Since Volpone knows that now he is too old to beget a child, he is busy belying this reality by amassing gold. He deludes himself into believing that he would have an everlasting life which would enable him to use for 'his' benefit the gold he has amassed. That is why, he stands in sharp contrast to Corbaccio, whose behaviour is also cunning and deceitful, but who wishes his son to be the beneficiary of his ill-gotten gains. Both Corbaccio and Volpone are similar in that they belie their old age, for their respective ends. This becomes an interesting phenomenon, as it is commonly believed that women are more inclined to conceal their age than men. The play portrays the subversion of the common social order, as both Corbaccio and Volpone not only belie their old age, but Volpone also disregards the impotence that sets in with old age.

Volpone like Faustus is an over-reacher. Mephistopheles allures Faustus by offering him Helen of Troy and thus arousing in him sensual pleasures. Similarly, Volpone yearns for Celia while Mosca assumes a Mephistophelean role, acting as an accomplice to Volpone by making attempts at overpowering Celia. Likewise, Volpone's avarice for the wealth of other people is insatiable. Volpone is ready to philander with Lady Would-be Politic, till Mosca inveigles him into seeing Celia, who is young and pretty. Volpone asks Mosca to send in Lady Politic only "when I am high with mirth, and wine...".17

Volpone's lust for Celia is aroused partly by the references to her beauty by Mosca, and the fact that she is chaste and loyal to her husband, unlike his own promiscuous nature. The obsessive preoccupation of Volpone, the old lecher, with Celia's chastity, is similar to Chandramukhi's obsession for Devdas, in the Bengali novel, Devdas written by Sarat Chandra Chatterjee. Poonam Arora dilates upon this phenomenon as follows:

Devdas initially despises Chandramukhi for her sexual promiscuity and refuses her. Chandramukhi falls in love with Devdas precisely because she idealizes his chastity.18

Volpone's avarice for gold is illustrated in his use of metaphors for the metal. He deifies it as 'god'. Celia is also compared to gold by Volpone. While courting Celia, he pleads to be coined into gold, as is evident in the phrase 'coin me, too'19. In return, he asks for her surrender. The 'New Speak' employed by Volpone is replete with references to gold. Gold is his alter-ego, his god and his 'potency' to relish sensual pleasures in old age. As Alexander Leggat says, "There is finally something sterile and self-enclosed about Volpone"20. The mobility of Celia, who is young and pretty, is restricted by a chastity belt, whereas, Volpone who is old and impotent wants to win Celia, by tempting her with the wealth he has gotten hold of through deception. Alexander Leggat puts it this way: "The sheer length of Volpone's speech suggests an attempt not so much to seduce Celia as to dominate her". Hence Volpone wants to satisfy his male chauvinistic instinct by winning over Celia.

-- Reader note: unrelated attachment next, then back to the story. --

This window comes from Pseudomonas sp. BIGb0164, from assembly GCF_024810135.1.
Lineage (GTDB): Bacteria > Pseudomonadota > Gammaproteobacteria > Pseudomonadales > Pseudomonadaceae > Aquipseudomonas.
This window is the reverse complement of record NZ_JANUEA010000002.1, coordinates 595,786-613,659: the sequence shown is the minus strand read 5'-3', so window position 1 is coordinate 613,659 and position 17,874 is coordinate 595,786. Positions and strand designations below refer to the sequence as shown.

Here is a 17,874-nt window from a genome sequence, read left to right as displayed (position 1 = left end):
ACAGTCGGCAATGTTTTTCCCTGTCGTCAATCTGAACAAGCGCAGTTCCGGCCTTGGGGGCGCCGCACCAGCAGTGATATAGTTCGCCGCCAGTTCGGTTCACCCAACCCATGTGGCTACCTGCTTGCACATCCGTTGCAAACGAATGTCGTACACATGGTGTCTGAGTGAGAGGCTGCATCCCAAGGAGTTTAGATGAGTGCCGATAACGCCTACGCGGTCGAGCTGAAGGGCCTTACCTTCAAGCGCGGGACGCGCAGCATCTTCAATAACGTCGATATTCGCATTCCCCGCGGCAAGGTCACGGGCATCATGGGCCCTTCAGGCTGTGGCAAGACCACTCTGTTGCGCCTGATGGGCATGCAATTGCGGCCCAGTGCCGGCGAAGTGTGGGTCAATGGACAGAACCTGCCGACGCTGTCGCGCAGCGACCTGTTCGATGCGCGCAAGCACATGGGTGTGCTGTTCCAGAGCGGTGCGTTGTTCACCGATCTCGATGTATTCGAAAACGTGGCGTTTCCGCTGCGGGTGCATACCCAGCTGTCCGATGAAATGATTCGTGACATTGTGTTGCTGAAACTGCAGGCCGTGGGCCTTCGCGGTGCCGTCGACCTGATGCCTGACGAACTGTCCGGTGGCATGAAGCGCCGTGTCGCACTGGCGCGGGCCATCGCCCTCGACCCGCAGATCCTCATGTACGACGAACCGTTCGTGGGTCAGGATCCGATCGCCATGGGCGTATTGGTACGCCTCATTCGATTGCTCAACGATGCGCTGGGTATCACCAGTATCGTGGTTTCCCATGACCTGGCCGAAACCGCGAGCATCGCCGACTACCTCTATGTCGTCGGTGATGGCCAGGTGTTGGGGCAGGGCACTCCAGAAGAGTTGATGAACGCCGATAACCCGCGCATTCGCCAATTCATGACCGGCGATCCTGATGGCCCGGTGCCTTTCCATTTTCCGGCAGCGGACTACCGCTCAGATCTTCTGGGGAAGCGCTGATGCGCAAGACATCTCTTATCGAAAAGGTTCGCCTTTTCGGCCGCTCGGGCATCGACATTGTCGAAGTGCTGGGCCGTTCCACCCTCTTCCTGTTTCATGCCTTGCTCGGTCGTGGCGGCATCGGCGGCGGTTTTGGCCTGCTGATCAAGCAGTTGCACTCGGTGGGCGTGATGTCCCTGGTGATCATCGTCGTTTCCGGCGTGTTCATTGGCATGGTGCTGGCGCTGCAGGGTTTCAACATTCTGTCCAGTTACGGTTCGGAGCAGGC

It is not 'love' but 'lust' that motivates him to win Celia even at the expense of the money he has amassed through his plotting. As Leggat further says,

And Volpone can think of nothing to do with his wealth but waste it: offering jewels to Celia, he invites her to 'dissolve, and drink 'hem... wear, and lose' hem21....

Volpone thus wants to reinforce his machismo by forcing Celia to yield. He calls her husband, Corvino, a cheat, for the latter offers Celia to Volpone out of sheer greed. Still, Volpone is careful in iterating that providence has gifted Celia an 'honest' lover in the person of Volpone; in this way he tries to conceal his own rapacious nature:

Why droops my Celia?

Thou hast in place of a base husband, found

A worthy lover22

Corvino also shares Volpone's greed for wealth, as he first imprisons her, but later lends her for prostitution. The juxtaposition of bondage and prostitution highlight the phenomenon of 'wife assault', carried out by Corvino to satiate his chauvinistic impulses. He is convinced that Volpone is an old, decrepit wretch, "That ha's no sense, no sinew...."

Donald G. Dutton of Columbia University states:

A critical review is made of feminist analyses of wife assault, which postulates that patriarchy is a direct cause of wife assault. A relationship exists between structural patriarchy and wife assault. It is concluded that patriarchy must interact with psychological variables in order to account for the great variation in power-violence data. It is suggested that some forms of psychopathology lead to some men adopting patriarchal ideology to justify and rationalize their own pathology.23

Although the characters and audience believe Volpone to be an old, decrepit being, it is ironic that Volpone, in a bout of stark self-delusion, perceives it as deliberate pretension. His diction abounds with figures of speech to mask the truth. When he talks about the pleasures of duping men he says, "O, more than I had enjoyed the wench/ The pleasures of all womankind's not like it".24 This shows Volpone's attempt to camouglage the reality. No woman ever considered him an eligible bachelor, hence he finds an outlet for his lascivious tendencies in philandering with Lady Would-be Politic or Celia. Apparently, the craving for power, and the loss of virility can cause psychological problems in the male psyche.

In the Encyclopedia of Psychology, a quotation by Abraham Maslow highlights the drive for power; the quotation is as follows:

Beyond the details of air, water, food... Freud laid out five broader layers: the physiological needs, the needs for safety and security, the needs for love and belonging, the needs for esteem, and the need to actualize the self, in that order25.